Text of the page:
Alberta’s opposition NDP have been hammering the government recently with the accusation that the province has lost “50,000 jobs” under the UCP’s watch. The data, however, doesn’t bear that out.
While employment appears to have been on a downward trend since last summer, the scale of job losses is almost certainly being overstated by NDP MLAs who keep repeating the “50,000” figure.
How so? It has to do with the way Statistics Canada’s data is understood — or misunderstood.
Every month, the federal agency publishes the results of its Labour Force Survey, which forms the basis for the news reports you hear on things like the unemployment rate. But there are some nuances to the numbers that are often lost, especially when figures are taken in isolation.
It’s important to remember that these monthly numbers are estimates of employment, and those estimates come with a pretty hefty margin of error.
That error can be compounded when you simply pick one month and compare it to another month, which is why Statistics Canada advises looking at longer-term trends when trying to figure out what’s actually happening in the economy. To get an even better picture of reality, the national data agency also advises using the Labour Force Survey in combination with other jobs measures.
And that’s exactly what the NDP is not doing when they claim “50,000” jobs have been lost since last summer.
This, it should be noted, is not unique to the provincial party. Politicians of all stripes in every part of the country have cherry-picked numbers from the Labour Force Survey to bolster their positions or attack their opponents.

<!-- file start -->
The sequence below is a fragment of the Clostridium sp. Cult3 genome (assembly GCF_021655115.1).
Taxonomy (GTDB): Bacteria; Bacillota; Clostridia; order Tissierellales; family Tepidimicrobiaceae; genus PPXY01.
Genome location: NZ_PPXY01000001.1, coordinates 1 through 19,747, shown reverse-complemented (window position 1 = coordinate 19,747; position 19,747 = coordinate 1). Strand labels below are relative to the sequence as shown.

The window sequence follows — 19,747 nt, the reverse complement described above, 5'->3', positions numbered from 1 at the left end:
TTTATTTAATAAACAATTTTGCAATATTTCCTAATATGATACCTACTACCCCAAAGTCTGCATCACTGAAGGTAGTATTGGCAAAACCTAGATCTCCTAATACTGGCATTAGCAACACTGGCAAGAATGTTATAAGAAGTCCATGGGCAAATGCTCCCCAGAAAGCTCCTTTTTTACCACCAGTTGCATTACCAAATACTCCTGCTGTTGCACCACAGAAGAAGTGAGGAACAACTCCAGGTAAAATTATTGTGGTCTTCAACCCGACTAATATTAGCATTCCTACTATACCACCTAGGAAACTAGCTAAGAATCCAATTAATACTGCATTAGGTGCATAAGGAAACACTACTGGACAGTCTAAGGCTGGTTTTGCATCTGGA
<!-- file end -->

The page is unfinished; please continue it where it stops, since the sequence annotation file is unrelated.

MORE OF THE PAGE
But let’s look at this particular claim, to see why these types of claims should generally be taken with a grain of salt.
The evolution of the ‘50,000’ claim
The figure became a part of the NDP messaging in January, after new Labour Force Survey data came out showing an estimate of full-time employment that was nearly (but not quite) 50,000 workers below the estimate from the previous June.
The UCP’s corporate tax cuts started on July 1, so this offered an opportunity for the opposition to tie the employment numbers to the policy change.
Senior members of the NDP caucus started quoting that figure and saying the job loss happened “since Kenney’s $4.7-billion corporate giveaway.” Former NDP finance minister Joe Ceci called the government’s record on jobs “catastrophic,” citing the figure as evidence. NDP Leader Rachel Notley cited the 50,000 number as a “fact.”
As time went on, references to the “50,000” figure continued, but the NDP started to drop the “full-time” qualifier before the word “jobs.”
“You’ve lost 50,000 jobs since being elected,” finance critic Shannon Phillips tweeted at Premier Jason Kenney, a claim she has repeated over and over on social media.
This made the claim more misleading because, even by the method the NDP is using, the latest data doesn’t show 50,000 fewer workers in January than in June. When looking at all types of workers, both full-time and part-time, it’s more like 36,000.
But there’s another issue with the method, itself.
The trouble with comparing limited data points
The inherent uncertainty in the monthly estimates can magnify the appearance of swings in employment, even if there’s been little change in reality, when you compare a limited number of data points.
That’s because the margin of error in these estimates is larger than many people realize.
So while the January survey gave us an estimate of 2,318,500 workers in Alberta, that comes with a margin of plus or minus 31,400 at the 95-per-cent (or “19 times out of 20”) confidence level. (The level you are likely familiar with from political polling and public-opinion surveys.)
The error can also compound if you pick just two months to compare, says John Santos, a Calgary data scientist who specializes in polling.
“If you just take two arbitrary data points, it is possible that one is reading high and one is reading low,” he said.
“Depending on which one is reading high and which one is reading low, you might actually get a more accurate picture of reality — or an even more distorted picture of reality. So that is definitely a danger there.”